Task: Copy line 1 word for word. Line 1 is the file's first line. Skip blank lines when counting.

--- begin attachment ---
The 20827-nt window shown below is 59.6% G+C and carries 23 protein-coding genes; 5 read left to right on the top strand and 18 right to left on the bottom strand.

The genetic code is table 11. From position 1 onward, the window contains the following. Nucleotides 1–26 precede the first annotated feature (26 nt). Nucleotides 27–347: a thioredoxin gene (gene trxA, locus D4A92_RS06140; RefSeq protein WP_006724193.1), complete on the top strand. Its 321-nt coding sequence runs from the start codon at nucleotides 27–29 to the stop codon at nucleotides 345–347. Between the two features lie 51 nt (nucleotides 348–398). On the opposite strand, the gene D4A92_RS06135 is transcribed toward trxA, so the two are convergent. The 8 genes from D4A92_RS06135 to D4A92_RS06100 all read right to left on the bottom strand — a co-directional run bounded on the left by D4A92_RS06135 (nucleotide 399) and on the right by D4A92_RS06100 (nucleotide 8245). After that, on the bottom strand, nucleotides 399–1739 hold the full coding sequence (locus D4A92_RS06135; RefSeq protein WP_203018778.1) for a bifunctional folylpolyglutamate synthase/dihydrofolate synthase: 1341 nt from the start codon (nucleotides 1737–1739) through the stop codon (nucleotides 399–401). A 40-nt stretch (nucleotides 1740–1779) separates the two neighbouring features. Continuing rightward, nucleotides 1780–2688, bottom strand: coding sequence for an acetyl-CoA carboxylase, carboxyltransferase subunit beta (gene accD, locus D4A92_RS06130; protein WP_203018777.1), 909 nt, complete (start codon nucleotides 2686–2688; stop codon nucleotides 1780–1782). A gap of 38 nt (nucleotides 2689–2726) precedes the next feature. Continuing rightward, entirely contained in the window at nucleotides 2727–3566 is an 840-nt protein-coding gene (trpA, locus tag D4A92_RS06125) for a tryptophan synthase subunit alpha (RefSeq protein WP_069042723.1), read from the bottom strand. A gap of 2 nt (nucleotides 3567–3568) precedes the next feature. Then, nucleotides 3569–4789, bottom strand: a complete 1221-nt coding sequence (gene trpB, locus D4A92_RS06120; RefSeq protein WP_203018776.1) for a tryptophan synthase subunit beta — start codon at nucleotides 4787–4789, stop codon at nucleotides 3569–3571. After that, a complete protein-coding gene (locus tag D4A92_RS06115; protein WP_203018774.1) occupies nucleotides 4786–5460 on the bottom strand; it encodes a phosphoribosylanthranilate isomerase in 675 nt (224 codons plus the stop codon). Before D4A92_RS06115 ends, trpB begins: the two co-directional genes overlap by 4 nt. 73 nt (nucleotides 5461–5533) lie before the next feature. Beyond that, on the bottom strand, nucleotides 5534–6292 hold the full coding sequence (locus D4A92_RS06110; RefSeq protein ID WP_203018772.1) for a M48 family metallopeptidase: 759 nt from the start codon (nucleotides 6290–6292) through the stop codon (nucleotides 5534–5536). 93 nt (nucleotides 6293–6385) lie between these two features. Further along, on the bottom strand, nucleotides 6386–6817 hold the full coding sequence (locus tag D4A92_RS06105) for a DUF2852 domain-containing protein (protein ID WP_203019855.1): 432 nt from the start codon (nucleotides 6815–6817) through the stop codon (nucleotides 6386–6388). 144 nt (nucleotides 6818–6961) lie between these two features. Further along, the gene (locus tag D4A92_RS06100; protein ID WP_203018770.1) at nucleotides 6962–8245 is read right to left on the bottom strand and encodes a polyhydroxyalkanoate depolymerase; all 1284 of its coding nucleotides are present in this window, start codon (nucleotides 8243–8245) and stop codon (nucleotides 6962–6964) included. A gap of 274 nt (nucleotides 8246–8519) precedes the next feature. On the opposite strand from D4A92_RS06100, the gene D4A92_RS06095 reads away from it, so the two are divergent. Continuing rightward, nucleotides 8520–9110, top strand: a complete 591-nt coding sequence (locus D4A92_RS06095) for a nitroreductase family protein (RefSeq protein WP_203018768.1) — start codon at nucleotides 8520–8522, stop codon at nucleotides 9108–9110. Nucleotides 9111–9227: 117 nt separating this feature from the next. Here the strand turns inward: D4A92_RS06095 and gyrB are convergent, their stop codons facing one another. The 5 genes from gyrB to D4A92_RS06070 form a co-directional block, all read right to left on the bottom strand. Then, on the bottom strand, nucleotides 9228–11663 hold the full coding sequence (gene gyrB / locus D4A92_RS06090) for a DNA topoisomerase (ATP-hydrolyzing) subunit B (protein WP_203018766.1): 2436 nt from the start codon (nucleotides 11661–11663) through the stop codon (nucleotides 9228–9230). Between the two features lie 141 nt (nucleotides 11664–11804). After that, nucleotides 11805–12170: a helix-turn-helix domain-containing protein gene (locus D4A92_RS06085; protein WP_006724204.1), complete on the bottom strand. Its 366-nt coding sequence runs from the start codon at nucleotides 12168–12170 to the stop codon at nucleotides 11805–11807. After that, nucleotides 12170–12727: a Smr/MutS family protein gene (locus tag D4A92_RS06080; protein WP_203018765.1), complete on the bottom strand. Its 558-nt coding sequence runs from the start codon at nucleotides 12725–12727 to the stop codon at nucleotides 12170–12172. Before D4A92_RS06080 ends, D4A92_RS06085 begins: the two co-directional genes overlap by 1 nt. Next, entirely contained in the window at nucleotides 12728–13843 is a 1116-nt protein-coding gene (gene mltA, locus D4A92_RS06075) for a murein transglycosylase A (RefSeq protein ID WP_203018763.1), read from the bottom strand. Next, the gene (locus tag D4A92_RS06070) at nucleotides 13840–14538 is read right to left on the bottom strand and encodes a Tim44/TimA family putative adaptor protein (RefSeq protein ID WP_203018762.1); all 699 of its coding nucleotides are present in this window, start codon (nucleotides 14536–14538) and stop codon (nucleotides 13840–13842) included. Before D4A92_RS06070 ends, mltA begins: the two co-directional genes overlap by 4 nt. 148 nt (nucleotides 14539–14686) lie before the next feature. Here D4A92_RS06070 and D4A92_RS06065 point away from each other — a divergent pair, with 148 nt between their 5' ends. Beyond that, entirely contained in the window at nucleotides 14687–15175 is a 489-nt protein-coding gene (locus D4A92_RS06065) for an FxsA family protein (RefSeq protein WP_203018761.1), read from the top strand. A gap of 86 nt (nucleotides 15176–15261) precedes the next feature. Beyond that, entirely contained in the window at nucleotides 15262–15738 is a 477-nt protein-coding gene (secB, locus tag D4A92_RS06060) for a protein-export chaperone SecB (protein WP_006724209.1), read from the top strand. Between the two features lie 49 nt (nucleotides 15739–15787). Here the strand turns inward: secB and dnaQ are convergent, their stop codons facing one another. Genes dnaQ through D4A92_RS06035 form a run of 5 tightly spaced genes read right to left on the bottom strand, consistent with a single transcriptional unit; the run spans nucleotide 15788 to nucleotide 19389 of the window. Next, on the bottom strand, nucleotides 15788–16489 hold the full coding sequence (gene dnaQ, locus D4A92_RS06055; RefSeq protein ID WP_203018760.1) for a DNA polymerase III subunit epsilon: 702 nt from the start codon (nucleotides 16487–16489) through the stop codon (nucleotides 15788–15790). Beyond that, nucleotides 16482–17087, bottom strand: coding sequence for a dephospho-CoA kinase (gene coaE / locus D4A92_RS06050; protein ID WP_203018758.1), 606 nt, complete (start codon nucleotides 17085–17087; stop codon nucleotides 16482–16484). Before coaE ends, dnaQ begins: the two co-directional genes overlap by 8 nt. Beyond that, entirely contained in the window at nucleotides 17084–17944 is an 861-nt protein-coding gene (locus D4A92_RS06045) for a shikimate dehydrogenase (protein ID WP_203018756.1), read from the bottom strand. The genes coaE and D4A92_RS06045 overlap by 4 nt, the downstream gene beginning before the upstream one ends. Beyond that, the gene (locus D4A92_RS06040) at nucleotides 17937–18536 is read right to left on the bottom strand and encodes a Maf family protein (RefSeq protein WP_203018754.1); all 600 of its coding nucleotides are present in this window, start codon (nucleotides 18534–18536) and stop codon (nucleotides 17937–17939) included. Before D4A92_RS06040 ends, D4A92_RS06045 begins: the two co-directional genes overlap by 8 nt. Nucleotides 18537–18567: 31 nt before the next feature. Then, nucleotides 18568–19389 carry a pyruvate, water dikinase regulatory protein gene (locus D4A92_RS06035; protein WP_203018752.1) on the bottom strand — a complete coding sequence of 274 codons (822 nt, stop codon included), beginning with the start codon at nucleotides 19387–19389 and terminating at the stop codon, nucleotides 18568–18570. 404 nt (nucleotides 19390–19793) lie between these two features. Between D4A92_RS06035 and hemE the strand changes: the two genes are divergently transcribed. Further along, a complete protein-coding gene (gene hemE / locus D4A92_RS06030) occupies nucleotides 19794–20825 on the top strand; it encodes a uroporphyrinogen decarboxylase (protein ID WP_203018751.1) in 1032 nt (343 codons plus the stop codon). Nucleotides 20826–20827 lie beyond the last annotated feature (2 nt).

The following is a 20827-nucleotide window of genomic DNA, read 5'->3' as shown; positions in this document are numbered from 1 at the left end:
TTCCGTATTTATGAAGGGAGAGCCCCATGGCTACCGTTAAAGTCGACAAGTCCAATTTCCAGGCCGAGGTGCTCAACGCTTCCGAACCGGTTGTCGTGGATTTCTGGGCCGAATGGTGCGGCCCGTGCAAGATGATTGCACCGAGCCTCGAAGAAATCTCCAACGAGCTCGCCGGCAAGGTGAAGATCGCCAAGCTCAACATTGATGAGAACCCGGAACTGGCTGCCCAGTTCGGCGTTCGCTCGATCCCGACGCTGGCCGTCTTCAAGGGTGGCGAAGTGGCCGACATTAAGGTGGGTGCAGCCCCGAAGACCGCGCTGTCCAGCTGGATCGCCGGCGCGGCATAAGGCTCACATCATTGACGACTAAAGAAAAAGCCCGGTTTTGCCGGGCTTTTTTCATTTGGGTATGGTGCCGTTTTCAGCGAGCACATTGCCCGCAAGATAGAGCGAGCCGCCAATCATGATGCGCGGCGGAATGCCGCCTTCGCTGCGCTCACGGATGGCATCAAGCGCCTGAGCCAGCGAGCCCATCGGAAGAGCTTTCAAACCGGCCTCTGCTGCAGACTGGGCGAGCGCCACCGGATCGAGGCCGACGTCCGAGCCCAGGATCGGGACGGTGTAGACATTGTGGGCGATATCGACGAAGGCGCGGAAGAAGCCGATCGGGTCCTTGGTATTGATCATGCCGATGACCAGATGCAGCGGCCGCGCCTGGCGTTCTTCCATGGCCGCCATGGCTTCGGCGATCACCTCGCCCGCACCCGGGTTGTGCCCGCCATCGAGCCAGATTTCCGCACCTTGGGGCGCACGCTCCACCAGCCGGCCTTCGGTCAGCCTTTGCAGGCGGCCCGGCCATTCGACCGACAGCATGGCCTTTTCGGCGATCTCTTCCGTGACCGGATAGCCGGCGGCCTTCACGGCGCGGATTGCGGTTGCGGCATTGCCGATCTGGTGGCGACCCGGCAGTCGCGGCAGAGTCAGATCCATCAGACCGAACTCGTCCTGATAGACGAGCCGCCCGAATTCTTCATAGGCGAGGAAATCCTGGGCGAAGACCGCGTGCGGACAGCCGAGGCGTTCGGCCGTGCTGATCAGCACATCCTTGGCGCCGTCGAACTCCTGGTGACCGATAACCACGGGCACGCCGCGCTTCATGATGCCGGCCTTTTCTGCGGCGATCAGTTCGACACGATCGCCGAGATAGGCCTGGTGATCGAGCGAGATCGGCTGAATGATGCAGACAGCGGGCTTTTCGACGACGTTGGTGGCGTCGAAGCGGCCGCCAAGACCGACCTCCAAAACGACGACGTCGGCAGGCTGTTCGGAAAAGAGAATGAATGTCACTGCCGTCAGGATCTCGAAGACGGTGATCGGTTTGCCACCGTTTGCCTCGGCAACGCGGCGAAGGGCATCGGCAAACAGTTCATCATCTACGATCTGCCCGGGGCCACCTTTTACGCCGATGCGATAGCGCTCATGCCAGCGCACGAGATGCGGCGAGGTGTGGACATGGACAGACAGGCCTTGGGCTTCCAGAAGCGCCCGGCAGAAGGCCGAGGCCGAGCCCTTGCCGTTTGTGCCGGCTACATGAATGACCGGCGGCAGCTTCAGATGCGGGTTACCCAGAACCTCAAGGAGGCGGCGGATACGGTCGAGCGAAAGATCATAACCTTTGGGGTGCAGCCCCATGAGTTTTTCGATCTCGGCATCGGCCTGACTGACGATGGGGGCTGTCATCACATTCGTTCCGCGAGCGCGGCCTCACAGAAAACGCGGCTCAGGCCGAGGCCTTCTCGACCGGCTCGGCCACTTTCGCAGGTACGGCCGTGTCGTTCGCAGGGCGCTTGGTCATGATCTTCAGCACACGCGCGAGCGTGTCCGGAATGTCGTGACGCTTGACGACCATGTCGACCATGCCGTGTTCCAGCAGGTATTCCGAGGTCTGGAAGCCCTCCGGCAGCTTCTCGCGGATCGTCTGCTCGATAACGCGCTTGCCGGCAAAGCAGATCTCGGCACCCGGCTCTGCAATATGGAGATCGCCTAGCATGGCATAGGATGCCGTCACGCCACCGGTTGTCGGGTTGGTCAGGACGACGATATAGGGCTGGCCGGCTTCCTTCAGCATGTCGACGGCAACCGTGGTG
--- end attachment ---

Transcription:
The 20827-nt window shown below is 59.6% G+C and carries 23 protein-coding genes; 5 read left to right on the top strand and 18 right to left on the bottom strand.